Nav Canada, the operator of Canada’s air traffic and air navigation system, and Iridium, the satellite communications company that will launch its replacement constellation in a few years, today announced a joint venture to implement and commercialize ADS-B based global air traffic surveillance. The system will carry ADS-B receiver payloads on all of Iridium’s new satellites (66 + spares), to provide coverage everywhere on Earth, together with the capacity to relay the the data to the ground. They plan to provide the data to air traffic service providers to augment ground-based surveillance, and enable active air traffic control in remote and oceanic airspace.
This is the exact plan I worked out in my Master’s thesis. That work focused first on the physics of the signal reception, second on the mission design of a satellite system to receive the signals, and third on the considerations for implementing such a system. I published that thesis two years ago, and, in fact, Nav Canada’s manager for new ADS-B projects was on my thesis committee. I’ve since presented the concept at national and international space conferences — including the International Astronautical Congress last year.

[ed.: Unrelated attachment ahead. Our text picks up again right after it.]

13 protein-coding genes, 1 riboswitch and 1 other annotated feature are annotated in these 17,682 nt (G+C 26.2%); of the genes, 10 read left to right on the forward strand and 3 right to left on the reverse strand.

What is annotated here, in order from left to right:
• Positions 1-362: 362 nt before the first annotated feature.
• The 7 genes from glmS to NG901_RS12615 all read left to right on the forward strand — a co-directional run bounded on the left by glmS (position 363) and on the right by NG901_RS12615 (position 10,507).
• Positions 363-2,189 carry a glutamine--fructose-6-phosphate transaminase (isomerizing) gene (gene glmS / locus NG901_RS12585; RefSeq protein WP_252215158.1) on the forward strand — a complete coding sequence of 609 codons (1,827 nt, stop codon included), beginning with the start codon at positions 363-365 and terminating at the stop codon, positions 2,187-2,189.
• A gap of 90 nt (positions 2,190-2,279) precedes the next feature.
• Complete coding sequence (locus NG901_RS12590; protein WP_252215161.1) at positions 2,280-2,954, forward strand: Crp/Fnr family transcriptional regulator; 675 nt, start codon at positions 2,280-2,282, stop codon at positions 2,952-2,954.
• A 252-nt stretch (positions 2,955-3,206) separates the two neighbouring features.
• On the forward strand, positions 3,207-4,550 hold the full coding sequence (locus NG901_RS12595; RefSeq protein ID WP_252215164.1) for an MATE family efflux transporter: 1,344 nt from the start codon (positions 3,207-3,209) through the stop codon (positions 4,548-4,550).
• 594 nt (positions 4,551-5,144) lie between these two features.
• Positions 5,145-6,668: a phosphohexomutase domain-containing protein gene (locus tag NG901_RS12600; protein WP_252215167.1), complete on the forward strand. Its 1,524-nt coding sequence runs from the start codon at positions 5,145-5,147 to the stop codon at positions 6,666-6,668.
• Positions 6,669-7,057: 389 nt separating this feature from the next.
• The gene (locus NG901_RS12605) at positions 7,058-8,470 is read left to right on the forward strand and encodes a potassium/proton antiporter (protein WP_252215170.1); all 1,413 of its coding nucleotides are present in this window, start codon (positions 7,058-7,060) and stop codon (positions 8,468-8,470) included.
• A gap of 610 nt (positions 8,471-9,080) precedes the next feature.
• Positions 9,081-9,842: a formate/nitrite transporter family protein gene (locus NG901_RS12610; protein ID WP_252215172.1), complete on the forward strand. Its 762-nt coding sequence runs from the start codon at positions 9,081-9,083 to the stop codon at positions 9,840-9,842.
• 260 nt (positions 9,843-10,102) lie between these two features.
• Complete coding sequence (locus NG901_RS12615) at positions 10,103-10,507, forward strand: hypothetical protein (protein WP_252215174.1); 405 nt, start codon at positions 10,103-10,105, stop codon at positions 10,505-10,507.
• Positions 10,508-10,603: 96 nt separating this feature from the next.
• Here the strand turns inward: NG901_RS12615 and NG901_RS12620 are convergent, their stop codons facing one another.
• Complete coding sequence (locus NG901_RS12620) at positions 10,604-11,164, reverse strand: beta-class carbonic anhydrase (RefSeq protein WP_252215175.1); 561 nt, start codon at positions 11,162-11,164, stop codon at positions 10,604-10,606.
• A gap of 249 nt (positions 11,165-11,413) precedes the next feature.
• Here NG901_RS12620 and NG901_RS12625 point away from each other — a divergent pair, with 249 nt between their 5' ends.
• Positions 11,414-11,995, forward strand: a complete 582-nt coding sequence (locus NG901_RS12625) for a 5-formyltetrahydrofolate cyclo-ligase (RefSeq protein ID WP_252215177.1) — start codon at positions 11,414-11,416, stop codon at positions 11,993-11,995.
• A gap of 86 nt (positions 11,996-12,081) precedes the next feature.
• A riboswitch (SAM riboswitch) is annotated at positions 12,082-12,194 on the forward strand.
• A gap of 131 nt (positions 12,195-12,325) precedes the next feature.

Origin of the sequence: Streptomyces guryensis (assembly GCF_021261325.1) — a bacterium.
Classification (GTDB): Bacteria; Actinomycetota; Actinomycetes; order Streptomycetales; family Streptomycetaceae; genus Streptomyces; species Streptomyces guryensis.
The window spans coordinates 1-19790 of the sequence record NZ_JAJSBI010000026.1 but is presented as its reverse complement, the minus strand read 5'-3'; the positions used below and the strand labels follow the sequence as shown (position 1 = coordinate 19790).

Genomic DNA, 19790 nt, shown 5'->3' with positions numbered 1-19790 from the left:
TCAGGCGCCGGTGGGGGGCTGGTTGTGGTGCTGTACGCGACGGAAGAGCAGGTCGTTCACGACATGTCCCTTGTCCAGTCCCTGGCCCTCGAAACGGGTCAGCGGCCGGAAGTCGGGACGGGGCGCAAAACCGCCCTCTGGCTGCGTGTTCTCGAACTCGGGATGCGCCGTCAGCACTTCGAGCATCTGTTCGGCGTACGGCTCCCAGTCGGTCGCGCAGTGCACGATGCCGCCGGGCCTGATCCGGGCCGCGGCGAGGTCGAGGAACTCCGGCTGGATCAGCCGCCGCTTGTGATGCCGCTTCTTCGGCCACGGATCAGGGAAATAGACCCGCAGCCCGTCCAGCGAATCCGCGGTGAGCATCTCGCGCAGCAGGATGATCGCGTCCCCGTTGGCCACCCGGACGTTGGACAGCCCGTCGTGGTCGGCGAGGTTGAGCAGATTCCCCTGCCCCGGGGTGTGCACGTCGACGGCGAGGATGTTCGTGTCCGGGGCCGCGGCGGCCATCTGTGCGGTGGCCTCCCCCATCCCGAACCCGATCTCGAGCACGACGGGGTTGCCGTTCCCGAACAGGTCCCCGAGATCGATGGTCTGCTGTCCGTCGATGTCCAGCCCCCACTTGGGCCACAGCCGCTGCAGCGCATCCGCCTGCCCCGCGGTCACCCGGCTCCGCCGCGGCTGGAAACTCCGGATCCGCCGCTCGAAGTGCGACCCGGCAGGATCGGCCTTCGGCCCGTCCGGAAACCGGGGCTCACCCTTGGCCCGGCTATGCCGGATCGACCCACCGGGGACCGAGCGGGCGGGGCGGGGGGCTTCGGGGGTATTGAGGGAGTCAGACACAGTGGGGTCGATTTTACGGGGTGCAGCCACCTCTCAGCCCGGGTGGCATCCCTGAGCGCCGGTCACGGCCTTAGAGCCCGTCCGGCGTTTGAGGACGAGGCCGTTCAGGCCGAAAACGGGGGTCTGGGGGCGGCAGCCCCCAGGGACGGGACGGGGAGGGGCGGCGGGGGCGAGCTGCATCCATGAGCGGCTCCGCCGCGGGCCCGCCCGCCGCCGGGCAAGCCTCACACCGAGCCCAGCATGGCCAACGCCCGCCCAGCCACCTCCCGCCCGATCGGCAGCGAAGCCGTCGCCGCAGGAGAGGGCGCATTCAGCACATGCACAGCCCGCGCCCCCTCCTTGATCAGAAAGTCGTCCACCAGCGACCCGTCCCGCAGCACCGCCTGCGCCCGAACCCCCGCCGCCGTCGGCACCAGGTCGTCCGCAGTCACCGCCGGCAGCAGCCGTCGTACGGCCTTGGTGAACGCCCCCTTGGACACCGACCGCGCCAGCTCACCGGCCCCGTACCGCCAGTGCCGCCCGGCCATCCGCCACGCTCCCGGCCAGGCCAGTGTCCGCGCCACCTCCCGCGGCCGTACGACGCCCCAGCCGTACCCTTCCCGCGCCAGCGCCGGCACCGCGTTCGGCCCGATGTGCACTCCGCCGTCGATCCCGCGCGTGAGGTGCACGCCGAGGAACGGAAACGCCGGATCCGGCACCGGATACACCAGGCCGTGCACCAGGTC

It’s fun to see that the research I did for my Master’s degree has a real and valuable application. This has the potential to change the way we control air traffic around the world, and to make global aviation safer, more efficient, faster, less polluting, and more effective. For reference, that thesis was titled “Detection of Automatic Dependent Surveillance — Broadcast signals using stratospheric and orbital platforms”, but you can read a 2-page summary here.